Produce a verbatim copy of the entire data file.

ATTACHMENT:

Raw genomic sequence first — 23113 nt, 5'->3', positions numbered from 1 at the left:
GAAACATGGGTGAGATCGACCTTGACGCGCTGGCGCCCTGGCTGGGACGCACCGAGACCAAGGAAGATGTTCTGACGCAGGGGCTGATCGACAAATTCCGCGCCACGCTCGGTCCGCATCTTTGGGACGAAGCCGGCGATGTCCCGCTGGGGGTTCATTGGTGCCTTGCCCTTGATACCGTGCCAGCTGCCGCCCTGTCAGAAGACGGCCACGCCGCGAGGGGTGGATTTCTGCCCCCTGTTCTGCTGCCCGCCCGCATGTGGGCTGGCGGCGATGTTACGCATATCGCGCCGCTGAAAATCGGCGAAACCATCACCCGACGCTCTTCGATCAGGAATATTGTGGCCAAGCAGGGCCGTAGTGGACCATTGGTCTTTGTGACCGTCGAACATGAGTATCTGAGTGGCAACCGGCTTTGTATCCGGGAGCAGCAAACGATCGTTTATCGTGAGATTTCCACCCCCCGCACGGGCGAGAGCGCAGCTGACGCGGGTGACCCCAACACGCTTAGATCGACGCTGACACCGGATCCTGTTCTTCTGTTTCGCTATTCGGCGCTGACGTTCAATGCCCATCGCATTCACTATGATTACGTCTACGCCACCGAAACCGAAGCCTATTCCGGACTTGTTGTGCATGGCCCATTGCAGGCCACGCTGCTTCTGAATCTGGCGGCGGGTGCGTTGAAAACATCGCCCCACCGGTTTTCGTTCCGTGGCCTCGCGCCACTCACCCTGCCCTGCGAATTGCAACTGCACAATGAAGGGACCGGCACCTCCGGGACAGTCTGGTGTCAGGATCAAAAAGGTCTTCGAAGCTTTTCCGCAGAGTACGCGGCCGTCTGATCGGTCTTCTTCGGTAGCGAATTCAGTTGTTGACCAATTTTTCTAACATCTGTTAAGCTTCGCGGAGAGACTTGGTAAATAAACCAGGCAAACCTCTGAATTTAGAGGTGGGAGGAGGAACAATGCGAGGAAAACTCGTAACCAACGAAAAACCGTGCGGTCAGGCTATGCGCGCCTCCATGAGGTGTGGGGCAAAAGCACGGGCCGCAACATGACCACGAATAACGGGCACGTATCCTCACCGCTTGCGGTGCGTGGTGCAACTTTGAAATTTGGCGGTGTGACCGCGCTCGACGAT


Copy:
Raw genomic sequence first — 23113 nt, 5'->3', positions numbered from 1 at the left:
GAAACATGGGTGAGATCGACCTTGACGCGCTGGCGCCCTGGCTGGGACGCACCGAGACCAAGGAAGATGTTCTGACGCAGGGGCTGATCGACAAATTCCGCGCCACGCTCGGTCCGCATCTTTGGGACGAAGCCGGCGATGTCCCGCTGGGGGTTCATTGGTGCCTTGCCCTTGATACCGTGCCAGCTGCCGCCCTGTCAGAAGACGGCCACGCCGCGAGGGGTGGATTTCTGCCCCCTGTTCTGCTGCCCGCCCGCATGTGGGCTGGCGGCGATGTTACGCATATCGCGCCGCTGAAAATCGGCGAAACCATCACCCGACGCTCTTCGATCAGGAATATTGTGGCCAAGCAGGGCCGTAGTGGACCATTGGTCTTTGTGACCGTCGAACATGAGTATCTGAGTGGCAACCGGCTTTGTATCCGGGAGCAGCAAACGATCGTTTATCGTGAGATTTCCACCCCCCGCACGGGCGAGAGCGCAGCTGACGCGGGTGACCCCAACACGCTTAGATCGACGCTGACACCGGATCCTGTTCTTCTGTTTCGCTATTCGGCGCTGACGTTCAATGCCCATCGCATTCACTATGATTACGTCTACGCCACCGAAACCGAAGCCTATTCCGGACTTGTTGTGCATGGCCCATTGCAGGCCACGCTGCTTCTGAATCTGGCGGCGGGTGCGTTGAAAACATCGCCCCACCGGTTTTCGTTCCGTGGCCTCGCGCCACTCACCCTGCCCTGCGAATTGCAACTGCACAATGAAGGGACCGGCACCTCCGGGACAGTCTGGTGTCAGGATCAAAAAGGTCTTCGAAGCTTTTCCGCAGAGTACGCGGCCGTCTGATCGGTCTTCTTCGGTAGCGAATTCAGTTGTTGACCAATTTTTCTAACATCTGTTAAGCTTCGCGGAGAGACTTGGTAAATAAACCAGGCAAACCTCTGAATTTAGAGGTGGGAGGAGGAACAATGCGAGGAAAACTCGTAACCAACGAAAAACCGTGCGGTCAGGCTATGCGCGCCTCCATGAGGTGTGGGGCAAAAGCACGGGCCGCAACATGACCACGAATAACGGGCACGTATCCTCACCGCTTGCGGTGCGTGGTGCAACTTTGAAATTTGGCGGTGTGACCGCGCTCGACGAT